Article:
They bombard you with emails about competitions that are almost ALL based in the USA and seldom have any relevance to your music.

Nevertheless, they do offer the ability to let your fans listen to your music while giving you some very powerful options.

  • Streaming only, so people can hear your music but not keep it
  • Free downloads to spread your music as wdiely as possible
  • Paid downloads, otherwise known as selling your music
  • Conditional downloads, e.g. fans have to join your mailing list to download a track.
  • Embed your tracks into Facebook

Also you can add links to ALL your other sites and RN ranks quite highly so the linkbacks are valuable.

Again it can be synced but once you have set it up you don’t need to do anything with it at all if you don’t want to.  I never do.

Rating : Silly not to have it


I do like Soundcloud. It is a lot like RN but it isn’t so damned intrusive.

Once again you can set it up and leave it, or you can add stuff to it whenever you want. It supports external links, and also has a very simple smart interface. It is by far the nicest platform for sharing your audio, and the sounds can easily be embedded into other websites.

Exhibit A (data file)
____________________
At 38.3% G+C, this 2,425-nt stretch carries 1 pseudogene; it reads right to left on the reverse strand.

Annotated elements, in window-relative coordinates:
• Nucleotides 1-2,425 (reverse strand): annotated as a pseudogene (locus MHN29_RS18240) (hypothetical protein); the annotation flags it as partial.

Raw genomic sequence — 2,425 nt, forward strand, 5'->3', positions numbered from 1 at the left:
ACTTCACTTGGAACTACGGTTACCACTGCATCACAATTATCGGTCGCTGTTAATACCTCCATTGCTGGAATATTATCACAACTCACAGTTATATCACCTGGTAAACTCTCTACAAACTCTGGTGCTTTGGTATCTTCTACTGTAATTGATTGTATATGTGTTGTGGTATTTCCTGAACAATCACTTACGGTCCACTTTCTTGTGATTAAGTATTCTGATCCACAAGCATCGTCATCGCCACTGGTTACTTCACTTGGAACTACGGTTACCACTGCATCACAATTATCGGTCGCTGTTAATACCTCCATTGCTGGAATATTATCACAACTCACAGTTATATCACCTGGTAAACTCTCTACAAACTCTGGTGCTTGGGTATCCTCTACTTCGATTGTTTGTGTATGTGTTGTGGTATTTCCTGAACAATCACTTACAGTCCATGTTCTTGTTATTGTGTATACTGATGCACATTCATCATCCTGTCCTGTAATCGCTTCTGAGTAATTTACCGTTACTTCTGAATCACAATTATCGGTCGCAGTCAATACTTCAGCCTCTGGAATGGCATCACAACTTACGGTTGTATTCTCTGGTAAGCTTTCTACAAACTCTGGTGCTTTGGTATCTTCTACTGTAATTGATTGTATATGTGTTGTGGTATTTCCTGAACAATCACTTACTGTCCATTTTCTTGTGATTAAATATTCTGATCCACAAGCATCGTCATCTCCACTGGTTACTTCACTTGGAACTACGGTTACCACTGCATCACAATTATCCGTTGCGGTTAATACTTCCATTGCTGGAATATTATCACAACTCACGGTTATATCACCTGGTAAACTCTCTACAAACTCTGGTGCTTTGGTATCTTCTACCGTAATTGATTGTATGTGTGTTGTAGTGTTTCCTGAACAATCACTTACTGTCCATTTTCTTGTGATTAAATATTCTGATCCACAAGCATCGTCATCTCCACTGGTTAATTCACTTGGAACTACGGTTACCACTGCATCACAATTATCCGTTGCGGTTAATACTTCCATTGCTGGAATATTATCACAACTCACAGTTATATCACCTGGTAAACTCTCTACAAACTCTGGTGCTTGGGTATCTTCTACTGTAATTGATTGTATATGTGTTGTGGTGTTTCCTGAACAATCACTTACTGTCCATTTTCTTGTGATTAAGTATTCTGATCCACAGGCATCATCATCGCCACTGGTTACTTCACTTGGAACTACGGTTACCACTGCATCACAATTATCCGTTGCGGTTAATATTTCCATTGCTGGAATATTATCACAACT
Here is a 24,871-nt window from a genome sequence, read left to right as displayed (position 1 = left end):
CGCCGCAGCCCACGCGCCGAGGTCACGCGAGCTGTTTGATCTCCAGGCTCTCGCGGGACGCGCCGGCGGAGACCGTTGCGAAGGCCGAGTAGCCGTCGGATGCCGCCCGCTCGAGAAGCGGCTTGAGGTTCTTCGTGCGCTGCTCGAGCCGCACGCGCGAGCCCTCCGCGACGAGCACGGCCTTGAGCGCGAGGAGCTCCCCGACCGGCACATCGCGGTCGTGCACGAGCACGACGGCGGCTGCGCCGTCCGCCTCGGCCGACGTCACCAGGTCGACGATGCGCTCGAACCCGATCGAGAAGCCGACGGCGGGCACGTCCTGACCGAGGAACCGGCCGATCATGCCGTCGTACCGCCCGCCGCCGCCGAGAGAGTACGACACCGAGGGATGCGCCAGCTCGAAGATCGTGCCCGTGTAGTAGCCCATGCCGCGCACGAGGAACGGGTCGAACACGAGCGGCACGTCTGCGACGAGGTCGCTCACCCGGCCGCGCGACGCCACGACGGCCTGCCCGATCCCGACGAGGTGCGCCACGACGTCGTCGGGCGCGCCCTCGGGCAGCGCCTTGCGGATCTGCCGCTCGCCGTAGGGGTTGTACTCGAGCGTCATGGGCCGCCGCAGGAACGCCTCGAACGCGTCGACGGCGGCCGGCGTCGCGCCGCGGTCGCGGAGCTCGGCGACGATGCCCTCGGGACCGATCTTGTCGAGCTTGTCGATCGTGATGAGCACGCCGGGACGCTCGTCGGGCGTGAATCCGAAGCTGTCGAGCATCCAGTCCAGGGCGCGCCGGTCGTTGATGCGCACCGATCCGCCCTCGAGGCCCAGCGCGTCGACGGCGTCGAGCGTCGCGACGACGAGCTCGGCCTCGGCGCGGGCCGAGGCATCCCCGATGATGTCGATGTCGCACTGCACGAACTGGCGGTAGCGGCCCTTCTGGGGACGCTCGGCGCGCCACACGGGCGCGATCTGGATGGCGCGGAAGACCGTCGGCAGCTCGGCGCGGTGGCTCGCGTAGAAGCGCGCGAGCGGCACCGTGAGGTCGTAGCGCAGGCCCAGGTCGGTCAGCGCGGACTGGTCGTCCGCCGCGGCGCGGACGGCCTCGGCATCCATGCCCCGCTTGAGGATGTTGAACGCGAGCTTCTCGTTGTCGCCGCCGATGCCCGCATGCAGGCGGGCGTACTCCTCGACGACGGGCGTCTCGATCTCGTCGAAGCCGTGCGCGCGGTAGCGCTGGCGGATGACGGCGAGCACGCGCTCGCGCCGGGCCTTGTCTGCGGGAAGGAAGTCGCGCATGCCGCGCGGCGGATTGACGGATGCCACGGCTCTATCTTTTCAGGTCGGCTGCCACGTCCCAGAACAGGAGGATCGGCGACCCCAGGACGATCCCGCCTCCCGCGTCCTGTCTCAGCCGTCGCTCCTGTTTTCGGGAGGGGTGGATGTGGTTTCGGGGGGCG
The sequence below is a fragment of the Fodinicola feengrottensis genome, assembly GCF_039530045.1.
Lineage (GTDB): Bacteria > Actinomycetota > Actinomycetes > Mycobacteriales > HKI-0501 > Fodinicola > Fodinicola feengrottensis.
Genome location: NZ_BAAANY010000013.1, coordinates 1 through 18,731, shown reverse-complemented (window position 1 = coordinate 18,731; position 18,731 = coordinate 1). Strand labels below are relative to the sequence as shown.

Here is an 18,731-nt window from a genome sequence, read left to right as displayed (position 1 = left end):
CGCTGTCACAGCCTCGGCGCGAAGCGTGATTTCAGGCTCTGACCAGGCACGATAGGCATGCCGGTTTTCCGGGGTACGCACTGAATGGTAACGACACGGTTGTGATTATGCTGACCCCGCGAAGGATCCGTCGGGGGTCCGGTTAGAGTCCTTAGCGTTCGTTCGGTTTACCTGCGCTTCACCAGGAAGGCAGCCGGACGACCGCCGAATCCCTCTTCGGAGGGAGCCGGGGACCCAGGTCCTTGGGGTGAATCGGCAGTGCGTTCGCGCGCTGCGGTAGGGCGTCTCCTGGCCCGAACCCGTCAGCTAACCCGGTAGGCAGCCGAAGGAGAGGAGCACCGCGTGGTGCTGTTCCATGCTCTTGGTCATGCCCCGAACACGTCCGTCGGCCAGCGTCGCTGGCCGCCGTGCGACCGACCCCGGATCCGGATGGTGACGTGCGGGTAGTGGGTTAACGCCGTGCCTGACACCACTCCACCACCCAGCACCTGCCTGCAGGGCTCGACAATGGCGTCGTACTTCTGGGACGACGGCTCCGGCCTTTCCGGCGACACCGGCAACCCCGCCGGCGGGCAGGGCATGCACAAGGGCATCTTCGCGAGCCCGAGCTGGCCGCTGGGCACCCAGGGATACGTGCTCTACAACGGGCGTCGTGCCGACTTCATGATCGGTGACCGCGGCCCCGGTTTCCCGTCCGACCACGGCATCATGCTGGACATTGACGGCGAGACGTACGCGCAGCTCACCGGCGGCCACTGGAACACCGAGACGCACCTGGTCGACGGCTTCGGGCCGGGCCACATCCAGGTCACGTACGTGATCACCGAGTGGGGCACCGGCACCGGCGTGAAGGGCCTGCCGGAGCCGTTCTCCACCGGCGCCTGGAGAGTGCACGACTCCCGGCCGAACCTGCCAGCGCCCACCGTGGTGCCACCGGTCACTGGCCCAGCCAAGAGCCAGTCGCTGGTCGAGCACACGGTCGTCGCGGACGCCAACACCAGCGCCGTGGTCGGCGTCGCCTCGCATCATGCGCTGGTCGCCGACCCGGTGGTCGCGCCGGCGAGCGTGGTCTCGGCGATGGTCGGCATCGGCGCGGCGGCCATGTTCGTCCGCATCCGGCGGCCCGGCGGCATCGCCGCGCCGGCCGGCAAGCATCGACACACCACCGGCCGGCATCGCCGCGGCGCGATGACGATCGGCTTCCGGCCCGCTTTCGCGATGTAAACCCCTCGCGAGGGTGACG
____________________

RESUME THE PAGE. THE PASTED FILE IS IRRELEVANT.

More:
Rating : Silly not to have it


Arguably not even a social media site, there is not really any networking element, but I think this is one of the best sites around for bands.

It is especially essential, in my opinion, if you have music to sell.

Bandcamp not only make it very easy to sell your music either as CD or MP3 they are by far the cheapest option for bands just starting out, and it is possible to integrate their pages right into your own website. In fact they can even BE your website until you are ready for your own one.

Rating : Essential IF you have music to sell


Last but not least, Myspace went through a very bad patch a few years ago. It became a joke because far too many bands thought the key to getting a record contract was to get a million friends on Myspace.

Lilly Allen is partly to blame for this. She was the daughter of a famous actor, and already had the secret backing of a label before her Myspace profile attracted huge attention. The media picked up on it and announced that she got a record deal simply because of grass roots support.

After that Myspace users were bombarded with random friend requests and it all just became too impersonal.

Jump to the present day and Myspace has a very swish new look and bands that are not part of it may be missing out. The people that still use Myspace are there probably more for the music than anything else.

Rating : What have you got to lose

The rest of the field

Well I know there are dozens maybe even hundreds of others.  I could spend all day evaluating them but the post would get boring and this is supposed to be about “the most important sites”

This is just my opinion and you may strongly disagree.
Feel free to say so in the comments.
You are welcome to link to your site, so long as it is relevant to unsigned bands.